Homing a Komodo dragon is one of those dreams you’ll never see come to fruition. But cheer up! These ten reptile species make wonderful alternatives worth your time and resources:
1. Crested Geckos
The crested gecko, or the eyelash gecko, is a large lizard species that has found favor with both beginner and experienced keepers. This adorable creature’s main selling point is its docile nature; it is super friendly and rarely bites, meaning your little ones will be safe around it.
Additionally, crested geckos have the looks, coming in color variations like cream, orange, red, brown, pink, olive, and tan. You’ll see hair-like projections above their eyes and dark stripes running from their backs down their bodies’ sides.
With proper care, these geckos can live up to 15-20 years, so they fit the bill if you want a long-term commitment.
2. Bearded Dragons
The bearded dragon is another reptile you can get instead of a Komodo dragon. Thanks to its exotic dragon-like appearance, it’s equally attractive. But it brings a lot more to the table because it’s easy-going and friendly, making it an excellent pet for adults and children.
Since bearded dragons boast a lifespan of 15 or more years, they’ll make the perfect long-term companion. You can hang out with them anytime; their size allows you to comfortably place them on your shoulders or in your hand.
Fortunately, they don’t require much attention — just set up their enclosure and provide a balanced diet with fruits, vegetables, and insects. You should feed them daily, but they won’t die or fall ill if you miss a day.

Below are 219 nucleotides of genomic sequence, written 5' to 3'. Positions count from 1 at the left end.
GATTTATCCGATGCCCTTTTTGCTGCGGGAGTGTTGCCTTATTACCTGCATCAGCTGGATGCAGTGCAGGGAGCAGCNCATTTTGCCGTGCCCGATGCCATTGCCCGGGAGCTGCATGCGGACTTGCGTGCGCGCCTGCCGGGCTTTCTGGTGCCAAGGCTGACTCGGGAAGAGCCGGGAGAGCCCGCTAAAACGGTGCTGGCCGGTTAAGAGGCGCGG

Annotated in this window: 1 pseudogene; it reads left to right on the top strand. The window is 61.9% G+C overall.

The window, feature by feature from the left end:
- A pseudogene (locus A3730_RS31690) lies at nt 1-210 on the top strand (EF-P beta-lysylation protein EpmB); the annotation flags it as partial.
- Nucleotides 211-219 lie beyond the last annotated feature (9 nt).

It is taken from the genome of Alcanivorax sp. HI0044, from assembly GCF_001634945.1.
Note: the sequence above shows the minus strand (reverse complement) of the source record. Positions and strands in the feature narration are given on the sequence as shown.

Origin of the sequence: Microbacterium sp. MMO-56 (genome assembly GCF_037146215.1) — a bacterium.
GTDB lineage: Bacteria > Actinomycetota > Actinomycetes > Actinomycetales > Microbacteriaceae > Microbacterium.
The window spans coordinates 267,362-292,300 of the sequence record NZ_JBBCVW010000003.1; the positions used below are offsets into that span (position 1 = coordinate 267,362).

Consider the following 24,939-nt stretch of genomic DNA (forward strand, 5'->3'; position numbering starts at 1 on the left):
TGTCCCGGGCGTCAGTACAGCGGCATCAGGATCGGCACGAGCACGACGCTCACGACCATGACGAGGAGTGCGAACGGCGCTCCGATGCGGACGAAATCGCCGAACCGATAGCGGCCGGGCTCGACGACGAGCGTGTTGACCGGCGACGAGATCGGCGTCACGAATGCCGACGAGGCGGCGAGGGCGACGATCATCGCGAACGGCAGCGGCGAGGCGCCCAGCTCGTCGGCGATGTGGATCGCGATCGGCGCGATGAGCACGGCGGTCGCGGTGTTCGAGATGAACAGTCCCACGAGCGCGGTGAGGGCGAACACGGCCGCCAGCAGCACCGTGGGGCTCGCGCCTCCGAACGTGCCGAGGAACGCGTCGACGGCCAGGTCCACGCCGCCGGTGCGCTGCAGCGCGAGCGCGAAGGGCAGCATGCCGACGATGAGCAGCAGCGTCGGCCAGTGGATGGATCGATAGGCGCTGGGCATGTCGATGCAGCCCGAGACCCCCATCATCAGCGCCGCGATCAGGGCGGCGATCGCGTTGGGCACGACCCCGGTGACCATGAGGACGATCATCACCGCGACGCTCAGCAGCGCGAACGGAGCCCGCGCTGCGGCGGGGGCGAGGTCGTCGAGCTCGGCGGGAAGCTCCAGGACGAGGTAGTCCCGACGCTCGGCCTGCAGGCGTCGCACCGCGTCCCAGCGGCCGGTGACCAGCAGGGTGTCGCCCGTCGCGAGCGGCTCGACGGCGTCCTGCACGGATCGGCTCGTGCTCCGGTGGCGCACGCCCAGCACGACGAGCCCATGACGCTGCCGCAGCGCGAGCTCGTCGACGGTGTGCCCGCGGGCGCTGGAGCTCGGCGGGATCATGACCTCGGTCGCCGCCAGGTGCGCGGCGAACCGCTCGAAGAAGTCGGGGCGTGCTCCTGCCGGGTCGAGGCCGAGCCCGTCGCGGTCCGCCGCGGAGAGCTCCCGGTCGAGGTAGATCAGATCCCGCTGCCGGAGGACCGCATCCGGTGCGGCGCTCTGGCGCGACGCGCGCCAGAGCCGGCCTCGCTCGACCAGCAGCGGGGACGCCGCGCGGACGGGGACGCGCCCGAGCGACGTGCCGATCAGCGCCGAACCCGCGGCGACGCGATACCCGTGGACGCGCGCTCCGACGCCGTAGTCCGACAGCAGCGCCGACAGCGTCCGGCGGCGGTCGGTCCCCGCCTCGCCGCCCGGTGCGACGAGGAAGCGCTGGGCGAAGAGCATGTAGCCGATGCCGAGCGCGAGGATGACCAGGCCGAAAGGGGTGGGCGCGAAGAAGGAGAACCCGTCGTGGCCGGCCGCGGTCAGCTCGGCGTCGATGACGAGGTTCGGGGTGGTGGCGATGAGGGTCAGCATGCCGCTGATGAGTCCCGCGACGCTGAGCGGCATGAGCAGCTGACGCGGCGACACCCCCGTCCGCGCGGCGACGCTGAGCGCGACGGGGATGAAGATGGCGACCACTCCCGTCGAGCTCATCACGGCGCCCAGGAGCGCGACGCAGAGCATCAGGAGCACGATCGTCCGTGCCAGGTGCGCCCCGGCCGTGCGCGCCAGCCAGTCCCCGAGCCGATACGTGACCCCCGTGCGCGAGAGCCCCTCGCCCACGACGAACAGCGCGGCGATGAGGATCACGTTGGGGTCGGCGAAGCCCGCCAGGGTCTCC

3. Blue-Tongued Skink
Approachable, submissive, and incredibly intelligent, the blue-tongued skink is popular among passionate keepers. Additionally, this diurnal lizard is easy to care for, so both amateurs and experienced owners can easily home it as long as they meet its housing needs. Ideally, it requires a large enclosure with a tight lid, such as a 55-gallon tank.
These species are ground dwellers, so there’s no need to provide branches for climbing. Still, you should put a large but shallow water dish in their enclosures because they fancy bathing frequently. The only downside is they also defecate there, prompting you to clean their housing regularly.
Moreover, provide your blue-tongued skink with plenty of hiding spots because the lizards enjoy burrowing and hiding. Sunlight is essential for bone health and metabolism, so we recommend full-spectrum UVA/UVB light for up to 12 hours daily.
4. Chinese Water Dragon
If you’re an intermediate keeper, a Chinese water dragon could prove a great addition to your pet family. These members of the family Agamidae are even more cordial than the iguanas! Most people are also drawn to their unique exotic looks — their upper bodies boast light and dark green coloring, and their long tails have a dark brown or sometimes dark green band.
In contrast, their bellies are usually more delicate, with a pale green, white, or yellow shade.
Most male Chinese water dragons grow up to 3 feet long, but the females are smaller, often reaching heights of only 2 feet. Still, both genders’ lifespan is about 15 years, though some live up to 20 years with excellent care.